What Is Retail Analytics?

Written by Coursera Staff • Updated on

Learn how retail analytics enhances profitability and fosters stronger customer relationships.

[Featured Image] A business owner analyzes retail analytics on her tablet.

Retail analytics uses software to analyze data from diverse sales channels, revealing insights into customer behavior and trends. From identifying top-selling products to refining marketing strategies, retail analytics aids data-driven decision-making.

Read on to delve into the intricacies of retail analytics, including the job prospects of a retail data analyst.

Why use retail analytics?

Retail analytics tools capture data from your behind-the-scenes operations (including logistics, stock levels, procurement) and customer interactions (including all touchpoints and purchase trends). The merger makes for a comprehensive view of your retail landscape. Furthermore, integrating artificial intelligence (AI), machine learning, and data visualization within these tools can enable you to forecast consumer behavior, making them a superior alternative to traditional spreadsheets and text-based business intelligence reports.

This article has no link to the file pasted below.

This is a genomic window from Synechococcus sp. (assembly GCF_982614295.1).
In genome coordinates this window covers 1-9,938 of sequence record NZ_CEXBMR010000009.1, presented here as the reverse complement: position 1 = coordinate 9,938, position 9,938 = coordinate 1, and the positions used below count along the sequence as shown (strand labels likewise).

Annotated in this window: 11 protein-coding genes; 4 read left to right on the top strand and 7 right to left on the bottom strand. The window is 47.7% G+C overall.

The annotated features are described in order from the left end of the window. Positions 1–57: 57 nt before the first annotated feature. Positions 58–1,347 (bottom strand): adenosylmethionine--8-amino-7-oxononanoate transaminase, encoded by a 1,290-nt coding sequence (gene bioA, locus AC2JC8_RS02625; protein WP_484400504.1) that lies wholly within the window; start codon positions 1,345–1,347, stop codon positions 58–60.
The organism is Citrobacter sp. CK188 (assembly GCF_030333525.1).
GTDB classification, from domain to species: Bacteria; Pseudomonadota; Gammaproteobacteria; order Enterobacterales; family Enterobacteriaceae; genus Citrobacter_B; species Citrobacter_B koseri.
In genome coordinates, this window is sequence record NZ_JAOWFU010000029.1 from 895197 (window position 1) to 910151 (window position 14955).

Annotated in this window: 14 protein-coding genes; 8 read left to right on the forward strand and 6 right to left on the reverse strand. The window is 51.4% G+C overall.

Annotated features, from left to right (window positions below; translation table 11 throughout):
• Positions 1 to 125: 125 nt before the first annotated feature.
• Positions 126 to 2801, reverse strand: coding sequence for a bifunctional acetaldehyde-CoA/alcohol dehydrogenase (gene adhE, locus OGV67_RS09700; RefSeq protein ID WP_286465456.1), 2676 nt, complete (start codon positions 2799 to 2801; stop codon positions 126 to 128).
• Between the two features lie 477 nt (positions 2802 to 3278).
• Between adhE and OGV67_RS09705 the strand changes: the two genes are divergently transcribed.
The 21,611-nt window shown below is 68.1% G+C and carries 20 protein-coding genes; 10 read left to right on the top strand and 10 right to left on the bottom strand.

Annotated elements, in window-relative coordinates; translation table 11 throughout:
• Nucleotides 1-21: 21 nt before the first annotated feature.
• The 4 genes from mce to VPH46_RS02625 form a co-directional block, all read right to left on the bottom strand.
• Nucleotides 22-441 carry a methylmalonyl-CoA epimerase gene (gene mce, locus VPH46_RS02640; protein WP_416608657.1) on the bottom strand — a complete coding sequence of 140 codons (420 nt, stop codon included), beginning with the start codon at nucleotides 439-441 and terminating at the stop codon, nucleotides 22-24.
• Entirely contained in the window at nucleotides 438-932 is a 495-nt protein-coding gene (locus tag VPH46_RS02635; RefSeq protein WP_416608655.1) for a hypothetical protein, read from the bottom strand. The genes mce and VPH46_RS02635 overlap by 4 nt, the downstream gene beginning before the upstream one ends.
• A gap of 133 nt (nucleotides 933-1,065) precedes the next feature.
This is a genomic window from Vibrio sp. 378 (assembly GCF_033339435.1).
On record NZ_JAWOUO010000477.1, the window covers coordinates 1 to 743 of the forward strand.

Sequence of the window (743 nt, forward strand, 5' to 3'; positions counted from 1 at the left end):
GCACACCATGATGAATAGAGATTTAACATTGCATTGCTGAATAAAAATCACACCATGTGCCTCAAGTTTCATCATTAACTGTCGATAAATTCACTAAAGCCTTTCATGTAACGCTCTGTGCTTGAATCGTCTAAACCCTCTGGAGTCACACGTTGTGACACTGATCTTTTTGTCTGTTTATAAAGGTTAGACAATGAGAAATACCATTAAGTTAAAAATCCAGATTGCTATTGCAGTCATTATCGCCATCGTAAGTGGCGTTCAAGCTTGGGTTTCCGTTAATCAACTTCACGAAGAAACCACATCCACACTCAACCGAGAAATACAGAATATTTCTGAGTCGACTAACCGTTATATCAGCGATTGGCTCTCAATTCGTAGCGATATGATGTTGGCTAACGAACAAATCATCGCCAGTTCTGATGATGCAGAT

Types of retail analytics

The four main retail analytics types are descriptive, diagnostic, predictive, and prescriptive. Let’s learn about each of them below:

  • Descriptive analytics offers an overview of how your business performs, answering fundamental questions like “How many, when, where, and what?”